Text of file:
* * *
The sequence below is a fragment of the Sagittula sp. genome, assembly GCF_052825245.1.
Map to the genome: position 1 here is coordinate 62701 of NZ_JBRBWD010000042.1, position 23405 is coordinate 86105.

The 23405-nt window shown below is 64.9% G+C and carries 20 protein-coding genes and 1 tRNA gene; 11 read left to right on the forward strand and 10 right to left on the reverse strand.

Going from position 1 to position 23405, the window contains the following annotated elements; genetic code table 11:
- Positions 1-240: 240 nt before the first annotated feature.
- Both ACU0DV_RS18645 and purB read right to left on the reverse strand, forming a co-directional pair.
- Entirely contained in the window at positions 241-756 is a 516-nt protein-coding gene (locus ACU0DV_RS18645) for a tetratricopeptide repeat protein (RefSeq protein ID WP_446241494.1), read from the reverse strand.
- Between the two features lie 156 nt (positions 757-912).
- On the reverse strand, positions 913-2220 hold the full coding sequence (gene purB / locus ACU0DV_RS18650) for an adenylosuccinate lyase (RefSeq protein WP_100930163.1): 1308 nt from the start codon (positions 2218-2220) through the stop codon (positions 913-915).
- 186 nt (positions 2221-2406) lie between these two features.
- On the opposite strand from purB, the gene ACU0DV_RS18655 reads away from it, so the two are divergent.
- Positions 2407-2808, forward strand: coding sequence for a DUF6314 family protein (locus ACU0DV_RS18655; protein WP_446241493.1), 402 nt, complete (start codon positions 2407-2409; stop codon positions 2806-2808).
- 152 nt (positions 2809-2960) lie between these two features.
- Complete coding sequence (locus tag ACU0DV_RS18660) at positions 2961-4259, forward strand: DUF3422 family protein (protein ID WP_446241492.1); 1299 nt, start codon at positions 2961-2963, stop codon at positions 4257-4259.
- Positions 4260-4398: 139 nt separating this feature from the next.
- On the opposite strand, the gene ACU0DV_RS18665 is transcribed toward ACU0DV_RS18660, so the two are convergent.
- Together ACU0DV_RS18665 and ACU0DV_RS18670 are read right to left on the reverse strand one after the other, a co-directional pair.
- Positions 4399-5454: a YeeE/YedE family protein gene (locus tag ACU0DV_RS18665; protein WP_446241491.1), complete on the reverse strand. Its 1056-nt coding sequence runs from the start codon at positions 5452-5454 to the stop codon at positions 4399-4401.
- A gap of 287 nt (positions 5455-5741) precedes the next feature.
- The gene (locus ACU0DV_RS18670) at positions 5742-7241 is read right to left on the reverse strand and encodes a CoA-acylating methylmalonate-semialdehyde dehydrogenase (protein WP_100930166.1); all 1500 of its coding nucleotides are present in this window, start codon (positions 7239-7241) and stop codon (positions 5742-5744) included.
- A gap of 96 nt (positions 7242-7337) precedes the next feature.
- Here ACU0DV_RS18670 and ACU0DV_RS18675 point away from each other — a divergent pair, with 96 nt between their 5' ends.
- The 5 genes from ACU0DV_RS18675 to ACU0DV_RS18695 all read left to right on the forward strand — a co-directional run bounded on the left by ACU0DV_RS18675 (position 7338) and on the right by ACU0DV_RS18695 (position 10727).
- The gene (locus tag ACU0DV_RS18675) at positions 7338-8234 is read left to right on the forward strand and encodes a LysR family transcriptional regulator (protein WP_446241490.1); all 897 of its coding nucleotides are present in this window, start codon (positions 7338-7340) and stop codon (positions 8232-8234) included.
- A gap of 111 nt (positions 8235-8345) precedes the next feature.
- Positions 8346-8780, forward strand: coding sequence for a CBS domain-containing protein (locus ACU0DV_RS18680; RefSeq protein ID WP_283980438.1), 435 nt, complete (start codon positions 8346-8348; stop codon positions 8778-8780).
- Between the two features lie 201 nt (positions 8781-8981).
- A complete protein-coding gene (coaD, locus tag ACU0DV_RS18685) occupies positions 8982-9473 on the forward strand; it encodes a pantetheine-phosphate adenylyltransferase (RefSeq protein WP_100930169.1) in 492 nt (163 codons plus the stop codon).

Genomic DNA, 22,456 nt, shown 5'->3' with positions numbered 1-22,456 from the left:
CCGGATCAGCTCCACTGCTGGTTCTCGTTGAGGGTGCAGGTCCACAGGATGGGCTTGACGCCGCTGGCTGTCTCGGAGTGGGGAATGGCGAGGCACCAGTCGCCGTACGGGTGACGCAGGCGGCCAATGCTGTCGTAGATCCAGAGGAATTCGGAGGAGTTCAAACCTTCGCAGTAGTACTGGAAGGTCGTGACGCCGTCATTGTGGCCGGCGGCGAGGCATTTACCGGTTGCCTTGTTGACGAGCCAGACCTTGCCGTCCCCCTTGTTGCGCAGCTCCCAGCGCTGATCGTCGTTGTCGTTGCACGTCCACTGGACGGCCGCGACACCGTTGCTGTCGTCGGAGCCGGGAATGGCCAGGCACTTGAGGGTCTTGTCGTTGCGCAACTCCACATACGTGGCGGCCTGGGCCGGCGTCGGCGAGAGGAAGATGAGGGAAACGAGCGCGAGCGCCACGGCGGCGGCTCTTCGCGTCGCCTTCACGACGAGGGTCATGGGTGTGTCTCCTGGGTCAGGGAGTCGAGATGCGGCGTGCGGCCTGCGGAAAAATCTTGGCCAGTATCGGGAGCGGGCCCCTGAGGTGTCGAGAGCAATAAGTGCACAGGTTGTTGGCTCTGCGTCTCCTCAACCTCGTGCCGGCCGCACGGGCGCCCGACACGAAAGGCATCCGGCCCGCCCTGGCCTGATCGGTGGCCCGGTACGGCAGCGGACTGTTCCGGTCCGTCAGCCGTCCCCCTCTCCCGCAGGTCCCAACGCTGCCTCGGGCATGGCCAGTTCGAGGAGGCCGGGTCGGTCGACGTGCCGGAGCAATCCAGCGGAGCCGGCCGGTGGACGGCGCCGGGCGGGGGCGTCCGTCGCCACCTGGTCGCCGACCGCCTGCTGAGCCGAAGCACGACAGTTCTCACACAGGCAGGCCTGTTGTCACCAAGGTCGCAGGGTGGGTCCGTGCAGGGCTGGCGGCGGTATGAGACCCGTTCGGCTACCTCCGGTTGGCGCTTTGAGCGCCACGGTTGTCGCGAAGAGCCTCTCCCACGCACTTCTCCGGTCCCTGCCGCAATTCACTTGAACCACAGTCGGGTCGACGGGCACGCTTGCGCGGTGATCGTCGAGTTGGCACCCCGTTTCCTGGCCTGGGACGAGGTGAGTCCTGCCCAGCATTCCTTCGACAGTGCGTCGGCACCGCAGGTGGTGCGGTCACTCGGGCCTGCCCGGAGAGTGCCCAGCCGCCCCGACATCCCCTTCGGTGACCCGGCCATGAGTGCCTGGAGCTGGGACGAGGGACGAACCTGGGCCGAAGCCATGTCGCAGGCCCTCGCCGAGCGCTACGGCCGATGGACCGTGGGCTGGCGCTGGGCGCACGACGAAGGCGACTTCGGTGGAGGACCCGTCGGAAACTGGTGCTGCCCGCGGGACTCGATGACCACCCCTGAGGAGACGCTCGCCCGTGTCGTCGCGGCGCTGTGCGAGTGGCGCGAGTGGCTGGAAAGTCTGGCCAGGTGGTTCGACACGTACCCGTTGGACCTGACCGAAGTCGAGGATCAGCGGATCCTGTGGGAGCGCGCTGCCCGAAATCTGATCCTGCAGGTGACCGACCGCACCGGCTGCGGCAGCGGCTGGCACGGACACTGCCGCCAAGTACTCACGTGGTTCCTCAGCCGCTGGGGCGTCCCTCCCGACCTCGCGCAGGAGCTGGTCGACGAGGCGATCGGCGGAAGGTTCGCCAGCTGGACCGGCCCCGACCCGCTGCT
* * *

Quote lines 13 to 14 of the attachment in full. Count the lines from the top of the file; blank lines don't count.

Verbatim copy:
- 152 nt (positions 2809-2960) lie between these two features.
- Complete coding sequence (locus tag ACU0DV_RS18660) at positions 2961-4259, forward strand: DUF3422 family protein (protein ID WP_446241492.1); 1299 nt, start codon at positions 2961-2963, stop codon at positions 4257-4259.